My son was doing his virtual learning this morning, and I walked by him when this clip from The Grinch Who Stole Christmas was playing. The Grinch turns in his chair with great expectation to have a large fulfilling breakfast and with great dismay finds that the only thing left to eat was one bean. One bean! “It’s impossible,” he rants “we can’t be out of food. Where’s my personal reserve of moose juice, and goose juice, my emergency stash of who hash?!” The Grinch thinks back to preparing enough food back in January and comes to this question, “HOW MUCH EMOTIONAL EATING HAVE I BEEN DOING?” The film then leads into a wonderous montage of him eating mounds of food in times of his distress.
When I heard and briefly watched this clip as I walked by my son, I couldn’t help but break out in deep laughter. My goodness, to think about how much I have been emotionally eating to help me get through this. This moment. This pandemic. This virtual learning. This constantly changing way of living that is completely out of my control (where are the cookies?).
How are you? Like, how are you really? Take a minute and a deep breath. Consider the way your heart feels, the way your hands move, and the rhythm of your heartbeat. I’ll start. I’m overwhelmed. This virtual learning since the end of March (with a nice summer break that we took full advantage of) has been an enormous amount of additional responsibility. Add on working, taking care of a family, house, animals, and all of our regular activities.
My responsibilities seem crushing at times. I’m the caretaker of my family. I’m a mama: I run the media and marketing here at The Tabernacle. I freelance: I manage breakfasts and lunches and dinners and meetings and schedules and production calendars and playdates. I have a lot going on. I want to be everything to everyone, so I’m running on empty these days, even though I know better.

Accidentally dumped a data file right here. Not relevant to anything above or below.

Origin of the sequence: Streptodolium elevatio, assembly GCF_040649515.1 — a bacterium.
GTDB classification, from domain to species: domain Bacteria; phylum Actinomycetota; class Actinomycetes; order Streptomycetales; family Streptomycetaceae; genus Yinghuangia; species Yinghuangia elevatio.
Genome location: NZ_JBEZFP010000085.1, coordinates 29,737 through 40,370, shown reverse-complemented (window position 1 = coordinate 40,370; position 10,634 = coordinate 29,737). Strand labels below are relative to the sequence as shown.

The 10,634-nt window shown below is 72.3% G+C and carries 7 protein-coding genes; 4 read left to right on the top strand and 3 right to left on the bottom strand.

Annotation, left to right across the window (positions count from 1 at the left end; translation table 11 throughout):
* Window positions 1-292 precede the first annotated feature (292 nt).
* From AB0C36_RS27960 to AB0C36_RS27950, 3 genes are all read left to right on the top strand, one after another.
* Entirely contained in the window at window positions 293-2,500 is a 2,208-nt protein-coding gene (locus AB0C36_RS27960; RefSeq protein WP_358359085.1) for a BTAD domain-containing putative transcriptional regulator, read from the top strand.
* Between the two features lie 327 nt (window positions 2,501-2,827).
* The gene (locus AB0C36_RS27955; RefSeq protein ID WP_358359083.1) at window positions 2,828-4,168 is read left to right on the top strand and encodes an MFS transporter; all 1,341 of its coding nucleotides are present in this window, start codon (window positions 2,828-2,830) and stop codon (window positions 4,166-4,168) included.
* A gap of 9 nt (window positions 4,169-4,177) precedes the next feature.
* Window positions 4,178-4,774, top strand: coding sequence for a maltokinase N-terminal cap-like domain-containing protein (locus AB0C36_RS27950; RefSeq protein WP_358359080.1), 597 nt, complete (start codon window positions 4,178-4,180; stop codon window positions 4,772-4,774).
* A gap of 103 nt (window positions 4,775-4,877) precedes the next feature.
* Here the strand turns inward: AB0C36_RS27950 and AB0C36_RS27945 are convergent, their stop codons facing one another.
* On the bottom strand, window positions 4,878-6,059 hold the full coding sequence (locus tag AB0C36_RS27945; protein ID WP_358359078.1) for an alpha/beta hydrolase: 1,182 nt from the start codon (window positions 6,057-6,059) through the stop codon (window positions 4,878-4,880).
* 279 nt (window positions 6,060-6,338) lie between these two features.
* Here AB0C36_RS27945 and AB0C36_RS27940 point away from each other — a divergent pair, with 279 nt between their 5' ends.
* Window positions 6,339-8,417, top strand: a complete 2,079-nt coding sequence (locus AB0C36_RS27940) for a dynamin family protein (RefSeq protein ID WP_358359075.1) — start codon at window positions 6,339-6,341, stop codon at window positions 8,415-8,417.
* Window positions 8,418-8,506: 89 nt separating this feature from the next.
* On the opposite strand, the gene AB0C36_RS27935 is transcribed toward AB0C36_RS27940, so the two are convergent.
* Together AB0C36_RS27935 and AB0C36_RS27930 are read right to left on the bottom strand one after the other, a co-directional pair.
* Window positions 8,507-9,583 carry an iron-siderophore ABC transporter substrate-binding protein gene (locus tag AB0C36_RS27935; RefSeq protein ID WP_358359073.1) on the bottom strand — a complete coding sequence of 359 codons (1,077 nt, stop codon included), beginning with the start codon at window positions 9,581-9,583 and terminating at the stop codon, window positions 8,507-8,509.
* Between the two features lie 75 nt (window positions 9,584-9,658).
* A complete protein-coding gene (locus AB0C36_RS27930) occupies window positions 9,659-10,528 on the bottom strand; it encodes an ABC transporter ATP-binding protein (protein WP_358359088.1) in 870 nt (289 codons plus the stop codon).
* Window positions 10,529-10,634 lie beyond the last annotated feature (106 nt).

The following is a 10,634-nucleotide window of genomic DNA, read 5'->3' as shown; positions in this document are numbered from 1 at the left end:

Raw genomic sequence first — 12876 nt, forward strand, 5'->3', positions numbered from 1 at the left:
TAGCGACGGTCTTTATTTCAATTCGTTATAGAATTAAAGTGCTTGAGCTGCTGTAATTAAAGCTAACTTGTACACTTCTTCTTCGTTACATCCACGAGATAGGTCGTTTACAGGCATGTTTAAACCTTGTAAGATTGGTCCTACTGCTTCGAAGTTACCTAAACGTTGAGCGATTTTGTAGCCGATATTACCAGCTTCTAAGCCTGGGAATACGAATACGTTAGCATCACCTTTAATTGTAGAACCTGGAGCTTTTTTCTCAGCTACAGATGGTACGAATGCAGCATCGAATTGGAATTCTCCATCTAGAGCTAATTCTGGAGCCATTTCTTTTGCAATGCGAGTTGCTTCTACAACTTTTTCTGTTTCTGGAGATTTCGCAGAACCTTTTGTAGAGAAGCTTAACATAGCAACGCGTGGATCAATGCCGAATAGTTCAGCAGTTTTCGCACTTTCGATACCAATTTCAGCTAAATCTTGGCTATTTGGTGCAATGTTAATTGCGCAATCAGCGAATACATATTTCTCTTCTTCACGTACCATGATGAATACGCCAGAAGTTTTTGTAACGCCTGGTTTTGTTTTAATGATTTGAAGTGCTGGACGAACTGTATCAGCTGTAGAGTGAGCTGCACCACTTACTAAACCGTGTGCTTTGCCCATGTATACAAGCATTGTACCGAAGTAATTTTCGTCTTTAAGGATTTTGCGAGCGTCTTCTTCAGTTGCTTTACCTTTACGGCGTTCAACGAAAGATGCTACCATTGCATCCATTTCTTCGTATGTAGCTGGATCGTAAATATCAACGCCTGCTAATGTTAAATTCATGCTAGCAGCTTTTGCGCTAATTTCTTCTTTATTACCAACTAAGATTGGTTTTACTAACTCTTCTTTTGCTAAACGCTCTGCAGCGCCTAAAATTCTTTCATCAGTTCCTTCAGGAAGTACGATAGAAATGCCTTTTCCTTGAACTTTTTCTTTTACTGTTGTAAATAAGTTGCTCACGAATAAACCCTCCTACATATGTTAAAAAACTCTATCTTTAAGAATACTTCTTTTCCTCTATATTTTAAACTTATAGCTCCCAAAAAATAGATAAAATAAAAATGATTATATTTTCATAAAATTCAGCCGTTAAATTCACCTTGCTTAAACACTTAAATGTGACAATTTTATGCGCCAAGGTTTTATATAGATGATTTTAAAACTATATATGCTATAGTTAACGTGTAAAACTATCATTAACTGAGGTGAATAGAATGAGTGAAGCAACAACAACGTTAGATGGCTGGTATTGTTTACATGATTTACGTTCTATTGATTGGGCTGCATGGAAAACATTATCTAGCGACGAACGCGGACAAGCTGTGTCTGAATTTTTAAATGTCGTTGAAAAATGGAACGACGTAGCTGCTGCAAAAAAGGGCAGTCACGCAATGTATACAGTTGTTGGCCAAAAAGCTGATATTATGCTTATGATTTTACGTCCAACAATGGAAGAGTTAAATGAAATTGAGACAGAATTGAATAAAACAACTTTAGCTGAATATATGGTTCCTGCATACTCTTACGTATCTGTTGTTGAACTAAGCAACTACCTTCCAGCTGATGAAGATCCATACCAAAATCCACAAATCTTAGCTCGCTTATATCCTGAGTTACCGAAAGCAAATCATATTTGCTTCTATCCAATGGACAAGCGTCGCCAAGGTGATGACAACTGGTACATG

How do we begin to have grace for ourselves in these situations? In my head, I know it means forgiving myself for my mess and finding peace in my circus. But if you’re like me, it’s easier said than done. It all comes down to this question: What good are we when we’re overwhelmed, overbooked, and overcommitted?
You’re a living breathing vessel of love, and so am I. We need care, rest, nutrients, and full hearts to be able to speak life into the people we love.
In Galatians, we read, “You, my brothers and sisters, were called to be free. But do not use your freedom to indulge the flesh; rather, serve on another humbly in love. For the entire law is fulfilled in keeping this one command: ‘Love your neighbor as yourself’” (5:13-14). The last line of that passage is so powerful: love your neighbor as yourself. We usually think of that command as centering around others. But it’s about us too. God is telling us to love, nurture, and care for ourselves and to love others that much as well. I don’t know about you, but if I loved and nurtured my neighbor (or my children!) the same way I care for myself sometimes, I wouldn’t be doing any of them a whole lot of good.
Give yourself permission to slow down. In fact, give yourself permission to just stop. Press pause as much as possible and take inventory of your life. What are your commitments and responsibilities? What can go? What are your priorities? What can you say no to?
What would your life look like if you let your well be filled, even for just five minutes a day, with the things that make you feel deeply alive? It’s not as hard as it seems to infuse your life with tiny moments of joy that will soon add up to a spiritual shift. Wake up 20 minutes early to savor your favorite dark roast coffee. Put pictures of your last beach trip on your desk. Ditch the dirty kitchen counter tonight for five minutes of being present with your family. Invest in yourself. You get out what you put in.
Together we’ll be more than conquerors,